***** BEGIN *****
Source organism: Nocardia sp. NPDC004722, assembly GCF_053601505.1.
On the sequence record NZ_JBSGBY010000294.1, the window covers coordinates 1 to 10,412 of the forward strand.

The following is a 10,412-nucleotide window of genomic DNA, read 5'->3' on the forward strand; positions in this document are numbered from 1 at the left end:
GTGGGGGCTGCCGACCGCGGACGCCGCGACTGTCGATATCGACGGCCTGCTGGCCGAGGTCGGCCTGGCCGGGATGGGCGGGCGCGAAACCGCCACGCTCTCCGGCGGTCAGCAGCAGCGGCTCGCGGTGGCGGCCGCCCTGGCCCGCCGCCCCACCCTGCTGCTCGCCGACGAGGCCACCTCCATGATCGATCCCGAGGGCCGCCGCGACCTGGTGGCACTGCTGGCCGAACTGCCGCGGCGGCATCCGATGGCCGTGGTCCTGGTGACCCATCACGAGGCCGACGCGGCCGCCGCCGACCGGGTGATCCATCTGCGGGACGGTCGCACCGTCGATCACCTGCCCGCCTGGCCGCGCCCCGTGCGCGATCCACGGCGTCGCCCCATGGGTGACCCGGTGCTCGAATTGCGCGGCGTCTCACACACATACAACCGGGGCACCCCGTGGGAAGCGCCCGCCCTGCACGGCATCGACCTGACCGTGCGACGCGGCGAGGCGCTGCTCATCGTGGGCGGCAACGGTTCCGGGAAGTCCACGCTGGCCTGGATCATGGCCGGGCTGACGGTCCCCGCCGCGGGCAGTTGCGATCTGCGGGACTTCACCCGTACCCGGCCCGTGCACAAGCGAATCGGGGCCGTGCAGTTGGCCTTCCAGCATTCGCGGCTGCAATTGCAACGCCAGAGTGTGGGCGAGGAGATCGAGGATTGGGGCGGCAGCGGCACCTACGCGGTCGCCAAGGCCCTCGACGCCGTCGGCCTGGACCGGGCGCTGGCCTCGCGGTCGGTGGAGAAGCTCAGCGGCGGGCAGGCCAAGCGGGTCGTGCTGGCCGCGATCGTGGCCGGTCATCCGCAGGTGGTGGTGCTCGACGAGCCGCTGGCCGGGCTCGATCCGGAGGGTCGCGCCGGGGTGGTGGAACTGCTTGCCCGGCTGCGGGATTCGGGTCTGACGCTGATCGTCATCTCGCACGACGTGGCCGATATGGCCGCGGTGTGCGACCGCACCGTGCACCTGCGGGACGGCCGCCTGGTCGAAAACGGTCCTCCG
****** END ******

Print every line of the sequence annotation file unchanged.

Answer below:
Source organism: Nocardia sp. NPDC004722, assembly GCF_053601505.1.
On the sequence record NZ_JBSGBY010000294.1, the window covers coordinates 1 to 10,412 of the forward strand.

The following is a 10,412-nucleotide window of genomic DNA, read 5'->3' on the forward strand; positions in this document are numbered from 1 at the left end:
GTGGGGGCTGCCGACCGCGGACGCCGCGACTGTCGATATCGACGGCCTGCTGGCCGAGGTCGGCCTGGCCGGGATGGGCGGGCGCGAAACCGCCACGCTCTCCGGCGGTCAGCAGCAGCGGCTCGCGGTGGCGGCCGCCCTGGCCCGCCGCCCCACCCTGCTGCTCGCCGACGAGGCCACCTCCATGATCGATCCCGAGGGCCGCCGCGACCTGGTGGCACTGCTGGCCGAACTGCCGCGGCGGCATCCGATGGCCGTGGTCCTGGTGACCCATCACGAGGCCGACGCGGCCGCCGCCGACCGGGTGATCCATCTGCGGGACGGTCGCACCGTCGATCACCTGCCCGCCTGGCCGCGCCCCGTGCGCGATCCACGGCGTCGCCCCATGGGTGACCCGGTGCTCGAATTGCGCGGCGTCTCACACACATACAACCGGGGCACCCCGTGGGAAGCGCCCGCCCTGCACGGCATCGACCTGACCGTGCGACGCGGCGAGGCGCTGCTCATCGTGGGCGGCAACGGTTCCGGGAAGTCCACGCTGGCCTGGATCATGGCCGGGCTGACGGTCCCCGCCGCGGGCAGTTGCGATCTGCGGGACTTCACCCGTACCCGGCCCGTGCACAAGCGAATCGGGGCCGTGCAGTTGGCCTTCCAGCATTCGCGGCTGCAATTGCAACGCCAGAGTGTGGGCGAGGAGATCGAGGATTGGGGCGGCAGCGGCACCTACGCGGTCGCCAAGGCCCTCGACGCCGTCGGCCTGGACCGGGCGCTGGCCTCGCGGTCGGTGGAGAAGCTCAGCGGCGGGCAGGCCAAGCGGGTCGTGCTGGCCGCGATCGTGGCCGGTCATCCGCAGGTGGTGGTGCTCGACGAGCCGCTGGCCGGGCTCGATCCGGAGGGTCGCGCCGGGGTGGTGGAACTGCTTGCCCGGCTGCGGGATTCGGGTCTGACGCTGATCGTCATCTCGCACGACGTGGCCGATATGGCCGCGGTGTGCGACCGCACCGTGCACCTGCGGGACGGCCGCCTGGTCGAAAACGGTCCTCCG